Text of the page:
One important fact about the DHKS is that it is the first survey designed to link dietary attitudes and food consumption on a nationwide basis.
These findings are generally consistent with attitudes revealed by the DHKS.
The DHKS does not break out data by family size, but it does have data comparing the knowledge and attitudes of male and female meal planners.
The DHKS shows that 54 percent of all main meal planners believe that their diets should be lower in fat, and this may be one reason for the decreased probabilities of purchasing the aforementioned foods.
These findings are consistent with results of the DHKS which indicate that, of all meal preparers, those under age 39 are most likely to believe that their diet should be lower in fat (60 percent) and, specifically, saturated fat (52 percent).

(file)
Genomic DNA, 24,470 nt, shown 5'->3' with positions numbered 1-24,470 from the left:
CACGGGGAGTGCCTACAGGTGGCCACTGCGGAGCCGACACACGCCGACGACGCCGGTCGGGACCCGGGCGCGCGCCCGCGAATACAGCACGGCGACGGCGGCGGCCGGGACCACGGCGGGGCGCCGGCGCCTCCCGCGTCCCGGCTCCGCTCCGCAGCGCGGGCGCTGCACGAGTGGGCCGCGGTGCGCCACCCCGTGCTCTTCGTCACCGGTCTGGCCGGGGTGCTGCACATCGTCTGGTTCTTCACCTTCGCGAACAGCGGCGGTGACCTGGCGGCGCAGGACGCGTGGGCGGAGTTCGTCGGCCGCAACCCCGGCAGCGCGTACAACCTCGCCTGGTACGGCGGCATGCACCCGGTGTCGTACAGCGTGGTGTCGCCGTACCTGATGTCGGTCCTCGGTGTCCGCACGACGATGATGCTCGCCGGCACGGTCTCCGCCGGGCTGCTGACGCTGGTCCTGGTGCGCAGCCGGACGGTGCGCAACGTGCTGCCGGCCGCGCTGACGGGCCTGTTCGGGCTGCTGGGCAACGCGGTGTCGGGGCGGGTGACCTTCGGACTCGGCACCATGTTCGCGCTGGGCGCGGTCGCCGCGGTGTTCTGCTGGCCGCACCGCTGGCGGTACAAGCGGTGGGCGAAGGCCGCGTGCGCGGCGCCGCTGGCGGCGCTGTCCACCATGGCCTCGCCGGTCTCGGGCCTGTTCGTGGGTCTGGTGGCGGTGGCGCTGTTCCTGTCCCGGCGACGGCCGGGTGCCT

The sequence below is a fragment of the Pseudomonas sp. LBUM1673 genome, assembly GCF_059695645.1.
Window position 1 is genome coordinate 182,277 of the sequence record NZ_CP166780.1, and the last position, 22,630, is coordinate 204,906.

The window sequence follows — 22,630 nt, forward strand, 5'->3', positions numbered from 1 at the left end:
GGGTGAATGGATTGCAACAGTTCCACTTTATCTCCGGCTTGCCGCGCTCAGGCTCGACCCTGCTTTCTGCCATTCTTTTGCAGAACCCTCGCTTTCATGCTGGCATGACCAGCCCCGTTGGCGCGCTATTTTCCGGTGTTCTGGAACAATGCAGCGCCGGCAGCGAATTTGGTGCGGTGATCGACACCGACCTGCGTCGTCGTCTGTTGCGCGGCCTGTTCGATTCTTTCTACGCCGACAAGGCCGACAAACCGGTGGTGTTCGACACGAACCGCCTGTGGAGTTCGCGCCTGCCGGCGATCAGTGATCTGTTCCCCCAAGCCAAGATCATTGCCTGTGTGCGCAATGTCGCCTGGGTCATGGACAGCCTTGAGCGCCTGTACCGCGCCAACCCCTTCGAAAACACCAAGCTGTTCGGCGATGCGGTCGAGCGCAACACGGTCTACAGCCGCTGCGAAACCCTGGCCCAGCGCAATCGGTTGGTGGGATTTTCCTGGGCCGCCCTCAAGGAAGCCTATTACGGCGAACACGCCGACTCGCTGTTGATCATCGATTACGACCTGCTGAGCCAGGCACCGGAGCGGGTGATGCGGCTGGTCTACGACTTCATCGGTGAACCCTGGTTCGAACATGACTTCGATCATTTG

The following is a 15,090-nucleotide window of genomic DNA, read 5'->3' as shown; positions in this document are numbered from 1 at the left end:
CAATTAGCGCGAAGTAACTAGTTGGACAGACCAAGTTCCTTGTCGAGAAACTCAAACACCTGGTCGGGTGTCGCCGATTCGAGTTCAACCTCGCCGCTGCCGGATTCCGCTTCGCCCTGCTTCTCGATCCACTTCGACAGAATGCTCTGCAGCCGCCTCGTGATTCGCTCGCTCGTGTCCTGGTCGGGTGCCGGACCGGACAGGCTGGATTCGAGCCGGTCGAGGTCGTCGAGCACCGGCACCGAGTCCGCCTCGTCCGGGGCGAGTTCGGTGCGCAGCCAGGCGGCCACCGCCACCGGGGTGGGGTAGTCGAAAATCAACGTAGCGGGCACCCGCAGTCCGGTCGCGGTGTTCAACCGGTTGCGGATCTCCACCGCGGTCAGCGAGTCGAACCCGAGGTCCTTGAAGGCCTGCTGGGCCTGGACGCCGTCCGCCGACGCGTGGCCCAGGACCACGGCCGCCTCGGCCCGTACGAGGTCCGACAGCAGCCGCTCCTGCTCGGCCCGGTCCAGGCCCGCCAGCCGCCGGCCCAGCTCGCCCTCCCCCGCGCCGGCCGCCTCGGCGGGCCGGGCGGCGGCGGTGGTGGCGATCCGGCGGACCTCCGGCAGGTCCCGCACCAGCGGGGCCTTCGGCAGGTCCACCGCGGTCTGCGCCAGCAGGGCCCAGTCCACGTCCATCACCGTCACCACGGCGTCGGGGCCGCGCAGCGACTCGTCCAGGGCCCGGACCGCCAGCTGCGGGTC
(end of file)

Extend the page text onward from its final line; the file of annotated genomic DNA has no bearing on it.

This finding is consistent with DHKS results which show an increasing relationship between the age of the meal planner and the percentage of the group that places a high importance on limiting fat (especially saturated fat) and cholesterol intake.
The DHKS results show a smaller spread across income groups in concerns about fat and cholesterol intake than they do for age groups,(57) so it is not surprising that there is very little difference in probabilities of purchasing among income groups.
The DHKS shows that women are slightly more concerned about fat intake than are men.